Approaching east on Williams road you first saw the fields then my cousin’s house, then my grandmother’s house.  urning into the driveway we passed a small side yard to our right with room for some amazing flower beds. My grandmother took pride in her flower gardens which could be found in several spots around the house and farmyard. Beyond the driveway flower beds and along the main driveway your eyes would take in the cement block milk house or tej haz (pron. tie haus). Only a few steps from that one room structure was the family homestead. Before my time, a sloped roof addition was added to the house containing a small bathroom off the kitchen and a sunroom offering a pleasant two step entry to the kitchen. The original kitchen was located in what I knew as the dining room. My grandmother would use that sunroom as her version of a greenhouse for her succulent plants and it would serve as a sales room for eggs and other farm goods to the public. The far end contained a small utility room. As children, we came in through that multipaned sunroom where we would knock the snow off our jackets and boots after playing outside before entering the house to get warm.  The story of my grandfather requesting and receiving electric service to the farm house was much talked about. Rural electrification was just getting started and he became the first customer in the area with a power line coming in from Alum Creek Road direct to the house. This my grandfather apparently paid handsomely for according to our father. This must also have been a source of pride for the family as their neighbors would continue to require the use of candles or kerosene for illumination.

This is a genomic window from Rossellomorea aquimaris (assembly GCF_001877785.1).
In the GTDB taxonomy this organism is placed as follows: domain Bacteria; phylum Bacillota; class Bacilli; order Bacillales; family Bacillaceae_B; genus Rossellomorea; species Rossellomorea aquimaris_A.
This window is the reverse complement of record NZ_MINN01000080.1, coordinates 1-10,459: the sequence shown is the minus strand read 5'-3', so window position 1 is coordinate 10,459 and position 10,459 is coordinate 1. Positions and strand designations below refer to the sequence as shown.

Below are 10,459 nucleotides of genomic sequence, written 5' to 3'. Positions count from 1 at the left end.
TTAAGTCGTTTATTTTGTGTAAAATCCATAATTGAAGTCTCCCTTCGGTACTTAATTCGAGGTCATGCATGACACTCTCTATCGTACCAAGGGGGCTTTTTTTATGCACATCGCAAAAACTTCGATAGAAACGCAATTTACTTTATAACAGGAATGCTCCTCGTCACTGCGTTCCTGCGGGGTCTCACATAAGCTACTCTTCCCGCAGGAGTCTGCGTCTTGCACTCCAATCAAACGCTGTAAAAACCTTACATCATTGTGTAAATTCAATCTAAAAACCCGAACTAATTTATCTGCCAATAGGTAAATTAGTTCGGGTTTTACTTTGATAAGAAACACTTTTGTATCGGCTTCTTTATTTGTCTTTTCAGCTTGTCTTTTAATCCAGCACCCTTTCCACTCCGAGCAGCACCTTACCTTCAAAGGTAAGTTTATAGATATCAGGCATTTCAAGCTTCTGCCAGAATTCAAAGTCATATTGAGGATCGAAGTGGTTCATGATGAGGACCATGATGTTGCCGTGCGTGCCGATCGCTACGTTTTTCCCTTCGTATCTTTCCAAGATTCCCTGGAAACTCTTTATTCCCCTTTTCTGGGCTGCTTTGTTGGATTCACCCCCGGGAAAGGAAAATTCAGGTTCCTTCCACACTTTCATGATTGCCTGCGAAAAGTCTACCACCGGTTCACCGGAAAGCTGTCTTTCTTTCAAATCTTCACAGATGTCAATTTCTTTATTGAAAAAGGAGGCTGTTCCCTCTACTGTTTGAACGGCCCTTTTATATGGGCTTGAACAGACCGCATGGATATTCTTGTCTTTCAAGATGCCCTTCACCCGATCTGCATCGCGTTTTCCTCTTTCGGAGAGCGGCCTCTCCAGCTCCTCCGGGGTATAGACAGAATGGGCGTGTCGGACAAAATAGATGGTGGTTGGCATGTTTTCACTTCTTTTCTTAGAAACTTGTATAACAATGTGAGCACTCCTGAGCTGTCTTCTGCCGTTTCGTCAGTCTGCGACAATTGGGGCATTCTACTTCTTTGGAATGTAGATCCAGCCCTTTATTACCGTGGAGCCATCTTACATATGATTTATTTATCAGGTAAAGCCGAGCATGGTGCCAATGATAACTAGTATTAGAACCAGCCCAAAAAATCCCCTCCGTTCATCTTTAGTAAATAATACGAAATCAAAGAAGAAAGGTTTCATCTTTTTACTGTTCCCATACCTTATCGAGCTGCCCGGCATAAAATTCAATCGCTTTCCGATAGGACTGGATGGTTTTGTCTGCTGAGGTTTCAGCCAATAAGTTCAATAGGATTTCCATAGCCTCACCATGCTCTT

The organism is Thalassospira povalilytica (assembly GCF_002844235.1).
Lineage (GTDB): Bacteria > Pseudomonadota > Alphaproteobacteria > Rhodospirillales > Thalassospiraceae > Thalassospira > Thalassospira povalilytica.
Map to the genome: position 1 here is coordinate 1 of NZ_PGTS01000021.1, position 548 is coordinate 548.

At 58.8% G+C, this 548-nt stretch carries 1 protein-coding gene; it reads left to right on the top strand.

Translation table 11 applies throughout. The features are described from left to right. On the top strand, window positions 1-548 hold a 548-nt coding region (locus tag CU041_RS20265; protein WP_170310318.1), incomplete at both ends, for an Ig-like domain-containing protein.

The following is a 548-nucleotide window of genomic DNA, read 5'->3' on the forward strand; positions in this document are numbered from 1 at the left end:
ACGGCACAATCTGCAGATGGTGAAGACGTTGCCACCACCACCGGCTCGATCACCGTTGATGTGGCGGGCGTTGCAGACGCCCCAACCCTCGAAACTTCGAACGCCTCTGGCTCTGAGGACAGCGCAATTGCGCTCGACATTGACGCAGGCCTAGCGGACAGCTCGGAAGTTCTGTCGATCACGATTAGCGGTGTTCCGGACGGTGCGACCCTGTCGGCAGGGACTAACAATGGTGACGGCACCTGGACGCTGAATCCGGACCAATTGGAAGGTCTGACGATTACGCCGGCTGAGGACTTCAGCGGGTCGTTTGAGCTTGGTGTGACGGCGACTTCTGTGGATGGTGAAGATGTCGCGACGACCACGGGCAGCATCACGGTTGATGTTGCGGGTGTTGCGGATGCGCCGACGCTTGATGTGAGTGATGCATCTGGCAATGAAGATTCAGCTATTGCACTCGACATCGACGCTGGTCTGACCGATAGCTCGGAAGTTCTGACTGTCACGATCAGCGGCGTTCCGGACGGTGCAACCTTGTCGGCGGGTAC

Entering the farm and to the left of the driveway, running its’ length, there was a good-sized apple orchard with tree after tree of the tiniest, tartest green apples I had ever tasted. Devouring those tiny pomes lead to my very first personal experience with the sage proverb of having “too much of a good thing”. My stomach cramps the next day were nearly unbearable.   In summer, the canopy of leaves in that grove would filter the sunlight and perceptibly dim the area. I can’t ever remember climbing more trees in my life than I did in that orchard.  They seemed designed to be conquered by little boys.  My fun wasn’t without consequences though.  One day I lost my balance. While making my way up branch by branch I began to fall backward.  Luckily, my one shoe wedged itself in a crotch of the sturdy growth as I came to layout upside down with my back slamming up against the trunk.  My head came to rest just inches from the ground.  I was in the trees by myself that day and it was embarrassing having to scream for help while hanging upside down. The memories of that orchard, with its fallen fruit resembling a squishy cobble stone floor persist, though the trees and their fruit are long gone. In a way, the Varga family farm was a familiar island in an unfamiliar sea of agriculture.  Everything here seemed spacious and big.  Big trucks, big buildings, big tractors and lots of space. I was raised around green and yellow farm equipment. This was unmistakably a John Deere farm. Today, I see the resemblance of my father to the Vermont blacksmith turned inventor. They both, in their way, tried to make things better for themselves and others.